Emotive Social Welfare Bill passes second stage
Seanad:The controversial Social Welfare Bill passed the second stage by 34 votes to 22.
Indepdendent members indicated that they would vote against the measure, but potential Government rebels John Whelan and James Heffernan signalled their support, which could prove pivotal.
Mr Whelan apologised to his constituents for failing to abide by pre-election pledges to protect child benefit payments. He added that as a Labour Senator it was not his function to seek to recklessly destabilise the Government.
“To vote down the Bill would in my considered opinion lead to such instabiliy which could be dangerous for our country.”
Several Labour members welcomed Minister for Social Protection Joan Burton’s undertaking to examine the taxing of child benefit payments.
James Heffernan (Lab) said he hoped that child benefit payments would not go to those who went skiing in the Pyrenees. He would back the Bill as long as it supported those most in need.
The Government won the initial vote on the Bill as Labour members expected to rebel against the measure supported it.
Seanad leader Maurice Cummins (FG) strongly criticised Rónán Mullen (Ind) for linking the killing of schoolchildren in Connecticut with the issue of abortion in this country.
Mr Mullen had earlier said he found it entirely appropriate that the House would join in solidarity with the youngsters who had died in the recent shooting rampage, adding: “Let’s be sincere about that and let us not slip into a double-think where we forget a whole category of children in our own country.”
The Government had serious decisions to make on the abortion question, he said.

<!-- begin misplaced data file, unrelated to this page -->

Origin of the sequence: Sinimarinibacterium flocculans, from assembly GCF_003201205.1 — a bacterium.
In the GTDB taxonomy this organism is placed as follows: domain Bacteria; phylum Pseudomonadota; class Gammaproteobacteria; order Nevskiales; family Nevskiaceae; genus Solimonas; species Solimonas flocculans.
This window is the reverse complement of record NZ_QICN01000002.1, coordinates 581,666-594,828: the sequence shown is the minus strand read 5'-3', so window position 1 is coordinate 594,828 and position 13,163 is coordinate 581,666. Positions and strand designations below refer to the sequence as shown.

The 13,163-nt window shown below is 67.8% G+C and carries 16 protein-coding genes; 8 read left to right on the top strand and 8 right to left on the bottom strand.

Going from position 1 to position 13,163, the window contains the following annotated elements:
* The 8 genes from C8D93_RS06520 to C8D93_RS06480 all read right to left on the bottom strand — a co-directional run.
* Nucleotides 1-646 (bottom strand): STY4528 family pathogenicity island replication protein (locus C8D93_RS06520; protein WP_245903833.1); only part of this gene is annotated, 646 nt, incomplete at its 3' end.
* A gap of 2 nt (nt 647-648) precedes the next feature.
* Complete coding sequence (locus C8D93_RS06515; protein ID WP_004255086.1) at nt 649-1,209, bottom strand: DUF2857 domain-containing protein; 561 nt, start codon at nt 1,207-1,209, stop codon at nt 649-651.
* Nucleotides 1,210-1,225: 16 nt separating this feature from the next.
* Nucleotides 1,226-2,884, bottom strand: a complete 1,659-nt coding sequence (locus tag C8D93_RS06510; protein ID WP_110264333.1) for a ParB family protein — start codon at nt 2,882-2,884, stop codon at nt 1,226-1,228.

He found it very troubling that Minister for Children Frances Fitzgerald had appeared to show no concern for unborn children.
Susan O’Keeffe (Lab) described Mr Mullen’s comments as “disgraceful”.
He went on to condemn comments by the UN rapporteur on the right to health. “How dare he call Ireland’s maternal care into question and make comparisons with India, when India, sadly, is a death trap for women in terms of maternal care.”
Ms O’Keeffe accused the NUI Senator of using the Connecticut victims to make a disgraceful case.
Mr Mullen said he thought it was in order for him to criticise what various people said.
Minister of State for Health Kathleen Lynch had asked if women were being put in a position where they would have to feign insanity to do what they believed was the right thing. This had been contradicted by Ms Fitzgerald who had stated that it made no sense to brand women as untrustworthy.
Mr Cummins said he did not think the deaths of the American children and the situation on abortion here should have been mentioned in the same breath. “We deserve more than that kind of thing.” Mr Mullen replied: “It shows how casually the Government thinks about unborn children, right now.”